This is just great. From Frank Thomas shortly after today’s Hall of Fame announcement:
Actually, wouldn’t shock me at all. By most accounts the PED thing — at least at the top end of the talent pool — was spurred on by great guys wanting to be even better because of ego and competitive spirits and things. Barry Bonds was famously reported in “Game of Shadows” to be inspired to take PEDs because he saw McGwire and Sosa getting all the glory in 1998 and was convinced he was better than them. And it wasn’t a “hey, they take drugs so I will too!” It was “they hit bombs so I want to hit MORE BOMBS!”
Thomas hit bombs. Heck, he hit everything. There isn’t a player in baseball during his prime that couldn’t look at him and see a better hitter. Is this statement driven by ego? Maybe a little, but it’s his day. And it’s also driven by no small amount of truth, I imagine.
Mets manager Terry Collins said on Wednesday, “It’s unlikely that [Steven Matz] will start the season with us.” The final spot in the Mets’ starting rotation will go to either Zack Wheeler or Seth Lugo, Newsday’s Marc Carig reports.
On Wheeler’s innings limit, assistant GM John Ricco said, “There’s going to be some number but we don’t exactly know what that is.” Wheeler missed the last two seasons after undergoing Tommy John surgery.
Neither Wheeler nor Lugo have had terrific springs as each carries a 5.11 and 5.56 Grapefruit League ERA, respectively. However, Carig notes that Wheeler has impressed simply by appearing healthy and brandishing a fastball that once again sits in the mid- to high-90’s. Lugo, meanwhile, proved crucial to the Mets last year, posting a 2.67 ERA across eight starts and nine relief appearances.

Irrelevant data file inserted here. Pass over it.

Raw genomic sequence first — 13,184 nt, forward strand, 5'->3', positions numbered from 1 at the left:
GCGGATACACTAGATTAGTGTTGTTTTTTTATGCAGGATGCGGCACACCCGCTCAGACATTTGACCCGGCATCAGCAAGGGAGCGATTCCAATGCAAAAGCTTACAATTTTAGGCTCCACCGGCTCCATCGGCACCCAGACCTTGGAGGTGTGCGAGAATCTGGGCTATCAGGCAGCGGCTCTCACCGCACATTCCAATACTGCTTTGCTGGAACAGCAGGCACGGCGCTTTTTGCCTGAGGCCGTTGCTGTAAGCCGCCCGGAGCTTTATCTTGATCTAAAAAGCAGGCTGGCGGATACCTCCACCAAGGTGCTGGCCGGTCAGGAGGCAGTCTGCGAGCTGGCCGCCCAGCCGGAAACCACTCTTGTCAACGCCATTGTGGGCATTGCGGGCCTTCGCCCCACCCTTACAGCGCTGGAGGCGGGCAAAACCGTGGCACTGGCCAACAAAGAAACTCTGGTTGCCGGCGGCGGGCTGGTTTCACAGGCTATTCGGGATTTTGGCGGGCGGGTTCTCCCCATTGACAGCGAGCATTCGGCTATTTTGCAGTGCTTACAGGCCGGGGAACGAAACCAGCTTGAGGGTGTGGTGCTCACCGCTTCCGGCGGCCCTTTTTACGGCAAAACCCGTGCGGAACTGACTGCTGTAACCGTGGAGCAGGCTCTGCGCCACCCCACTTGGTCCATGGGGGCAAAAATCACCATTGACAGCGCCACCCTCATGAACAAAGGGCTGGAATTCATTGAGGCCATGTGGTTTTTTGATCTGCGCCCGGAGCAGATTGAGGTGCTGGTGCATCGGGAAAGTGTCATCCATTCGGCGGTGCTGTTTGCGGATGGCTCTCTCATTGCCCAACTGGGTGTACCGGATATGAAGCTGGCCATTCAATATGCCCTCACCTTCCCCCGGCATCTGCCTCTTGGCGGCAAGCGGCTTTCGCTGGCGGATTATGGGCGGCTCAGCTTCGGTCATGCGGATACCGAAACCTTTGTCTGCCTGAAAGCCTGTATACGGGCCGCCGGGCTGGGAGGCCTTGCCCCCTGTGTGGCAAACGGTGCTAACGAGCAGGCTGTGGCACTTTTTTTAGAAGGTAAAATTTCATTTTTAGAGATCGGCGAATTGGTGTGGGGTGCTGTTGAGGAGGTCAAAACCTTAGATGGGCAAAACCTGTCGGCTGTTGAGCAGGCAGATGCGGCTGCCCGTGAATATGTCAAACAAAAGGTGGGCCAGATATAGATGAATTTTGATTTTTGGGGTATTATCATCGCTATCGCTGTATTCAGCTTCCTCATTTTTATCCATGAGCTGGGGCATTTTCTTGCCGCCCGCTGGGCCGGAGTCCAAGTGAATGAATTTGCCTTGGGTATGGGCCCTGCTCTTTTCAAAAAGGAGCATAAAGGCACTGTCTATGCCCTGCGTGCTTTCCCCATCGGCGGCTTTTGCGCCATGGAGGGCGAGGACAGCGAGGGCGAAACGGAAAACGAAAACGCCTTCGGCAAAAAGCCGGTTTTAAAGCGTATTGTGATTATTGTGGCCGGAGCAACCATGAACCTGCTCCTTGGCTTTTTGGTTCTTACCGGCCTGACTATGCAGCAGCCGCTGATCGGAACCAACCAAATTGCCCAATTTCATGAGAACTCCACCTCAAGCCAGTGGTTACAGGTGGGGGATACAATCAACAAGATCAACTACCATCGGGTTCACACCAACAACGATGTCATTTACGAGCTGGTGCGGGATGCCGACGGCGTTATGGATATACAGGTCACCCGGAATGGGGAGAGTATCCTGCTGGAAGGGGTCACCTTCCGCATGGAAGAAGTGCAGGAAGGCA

Nick Groke of the Denver Post reports that the Rockies agreed to a $200 million, 30-year lease with the Metropolitan Baseball Stadium District, which is the state division that owns Coors Field. As part of the deal, the Rockies will lease and develop a plot of land south of the stadium, which will cost the team $125 million for 99 years.
As Groke points out, had the Rockies not reached a deal by Thursday, March 30, the lease would have rolled over for five more years.
Rockies owner Dick Monfort issued a statement, saying, “We are proud that Coors Field will continue to be a vital part of a vibrant city, drawing fans from near and far and making our Colorado residents proud.”
The Rockies moved into Coors Field in 1995. It is the National League’s third oldest stadium. In that span of time, the Rockies have made the playoffs three times, the last coming in 2009 when they lost in the NLDS to the Phillies. The Rockies were swept in the 2007 World Series by the Red Sox.